There’s something of a reverse Bond dynamic at play (indeed, Fraser himself was no stranger to Bond having written the screenplay to Octopussy, indisputably the silliest entry in the entire series), Flashman painted as unable to make good on ludicrous plans and almost always landing on his arse. There’s a delight in food and drink, too. As Bond put it in the first chapter of Casino Royale: “You must forgive me… I take a ridiculous pleasure in what I eat and drink. It comes partly from being a bachelor, but mostly from taking a lot of trouble over details’’ So it is with Flashman. Fraser endows him with a greed for claret and brandy and port and cold cutlets and rare beef and dressed crabs and steaks and plum duff, the ‘provisions’ on the road often found lacking. Travelling through America in Flashman And The Angel Of The Lord he describes a hamburger as follows: “a disgusting luncheon consisting of a cake of fried chopped beef smothered in onions and train oil”.

Of course, whether you want to spend a significant amount of time in Flashman’s company is up to you. He’s not for everyone. In the same way that some may not care to spend a week with with, say, DS Bruce Robertson in Irvine Welsh’s Filth or a few hours traversing Genesis’ 1980’s discography with Patrick Bateman, Flashman will be beyond the pale for some readers. That said, I’ve no intention of entering into a tedious puce-faced splutterthon about how the Flashman books would ‘give the sensitivity readers a run for their money!’ or ‘wouldn’t get published these days’ (the first point is self evident; the second very much open to debate). In any case, is it not a ludicrously dainty conceit: attempting the posthumous moral policing of a fictional character? To my mind the books are to be taken on the level of Iron Maiden or Dio: spirited escape velocity gallops through the tumbling ether of history.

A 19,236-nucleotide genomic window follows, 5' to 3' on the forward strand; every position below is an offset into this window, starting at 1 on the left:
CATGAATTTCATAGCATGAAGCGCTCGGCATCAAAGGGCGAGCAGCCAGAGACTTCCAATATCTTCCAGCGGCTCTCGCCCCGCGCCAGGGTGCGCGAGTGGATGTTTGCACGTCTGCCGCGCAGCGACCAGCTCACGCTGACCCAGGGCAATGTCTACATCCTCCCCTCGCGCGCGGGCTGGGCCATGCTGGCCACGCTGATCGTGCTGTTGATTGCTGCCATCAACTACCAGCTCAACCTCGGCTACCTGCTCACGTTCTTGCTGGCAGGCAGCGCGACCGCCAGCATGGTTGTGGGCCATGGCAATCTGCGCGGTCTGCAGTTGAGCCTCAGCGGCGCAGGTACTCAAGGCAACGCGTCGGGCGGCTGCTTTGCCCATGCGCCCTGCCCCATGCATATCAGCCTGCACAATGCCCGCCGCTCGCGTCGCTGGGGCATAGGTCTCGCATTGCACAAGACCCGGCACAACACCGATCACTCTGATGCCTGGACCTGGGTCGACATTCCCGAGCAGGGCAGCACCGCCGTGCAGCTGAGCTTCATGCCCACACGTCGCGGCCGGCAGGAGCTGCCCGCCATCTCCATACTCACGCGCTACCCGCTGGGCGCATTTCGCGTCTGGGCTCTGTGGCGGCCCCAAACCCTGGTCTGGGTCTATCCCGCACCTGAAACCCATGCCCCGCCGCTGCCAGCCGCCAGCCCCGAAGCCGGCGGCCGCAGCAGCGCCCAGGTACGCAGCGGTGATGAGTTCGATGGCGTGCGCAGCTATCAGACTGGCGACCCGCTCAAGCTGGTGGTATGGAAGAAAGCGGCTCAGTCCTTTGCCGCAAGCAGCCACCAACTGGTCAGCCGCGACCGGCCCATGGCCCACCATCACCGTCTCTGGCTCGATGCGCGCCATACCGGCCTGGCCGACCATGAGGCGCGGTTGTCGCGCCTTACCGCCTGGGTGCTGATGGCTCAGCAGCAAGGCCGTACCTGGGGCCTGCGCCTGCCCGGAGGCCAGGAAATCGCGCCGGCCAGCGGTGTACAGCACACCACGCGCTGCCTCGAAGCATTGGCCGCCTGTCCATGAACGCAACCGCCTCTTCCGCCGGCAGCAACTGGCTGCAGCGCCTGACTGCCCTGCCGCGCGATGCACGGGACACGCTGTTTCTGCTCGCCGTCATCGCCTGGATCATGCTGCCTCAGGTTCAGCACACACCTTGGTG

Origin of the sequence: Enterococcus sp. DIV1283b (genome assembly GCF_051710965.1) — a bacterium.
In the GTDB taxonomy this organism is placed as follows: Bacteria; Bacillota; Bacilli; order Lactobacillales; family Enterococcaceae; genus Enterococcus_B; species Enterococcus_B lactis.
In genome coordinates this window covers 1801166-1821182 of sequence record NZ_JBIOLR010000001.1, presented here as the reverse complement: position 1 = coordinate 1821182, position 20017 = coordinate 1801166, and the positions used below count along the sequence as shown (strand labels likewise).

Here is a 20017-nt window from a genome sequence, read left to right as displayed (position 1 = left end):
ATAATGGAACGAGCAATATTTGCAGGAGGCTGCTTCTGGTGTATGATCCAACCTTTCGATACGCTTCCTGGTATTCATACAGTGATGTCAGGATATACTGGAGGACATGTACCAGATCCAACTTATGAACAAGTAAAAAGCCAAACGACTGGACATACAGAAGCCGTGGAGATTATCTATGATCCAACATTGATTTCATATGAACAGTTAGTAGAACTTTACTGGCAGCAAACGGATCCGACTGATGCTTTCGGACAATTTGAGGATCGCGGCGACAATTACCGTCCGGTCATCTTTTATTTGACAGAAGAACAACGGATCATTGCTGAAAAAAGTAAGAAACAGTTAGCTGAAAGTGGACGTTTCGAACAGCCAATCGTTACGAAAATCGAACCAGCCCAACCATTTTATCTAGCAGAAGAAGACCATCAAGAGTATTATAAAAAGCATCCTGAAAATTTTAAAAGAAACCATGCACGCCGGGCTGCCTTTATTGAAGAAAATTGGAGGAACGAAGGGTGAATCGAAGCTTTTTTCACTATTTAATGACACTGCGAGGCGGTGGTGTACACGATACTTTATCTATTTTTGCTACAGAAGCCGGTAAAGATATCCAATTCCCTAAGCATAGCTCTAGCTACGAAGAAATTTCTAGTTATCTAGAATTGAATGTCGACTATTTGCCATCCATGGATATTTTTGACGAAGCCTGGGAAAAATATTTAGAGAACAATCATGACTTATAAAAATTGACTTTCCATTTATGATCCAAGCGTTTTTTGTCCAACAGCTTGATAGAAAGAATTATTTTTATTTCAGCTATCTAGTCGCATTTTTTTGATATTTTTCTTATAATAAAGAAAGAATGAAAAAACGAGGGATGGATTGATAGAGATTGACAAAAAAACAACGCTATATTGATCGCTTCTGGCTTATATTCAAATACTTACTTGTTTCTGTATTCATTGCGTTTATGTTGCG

When in that Radio 4 interview James Noughtie asked the question ‘why do you think people have developed such an attraction to such an awful man?’, Fraser’s reply was a simple one: “People like rascals, they like rogues. When you think of the popular heroes – Robin Hood; Falstaff, say – if they’re funny it helps. But I was always on the side of the villain. And I wanted Basil Rathbone to kill Erol Flynn… but Flashman doesn’t get away with all that much. He gets away with a reputation. But there’s a downside for him, always”.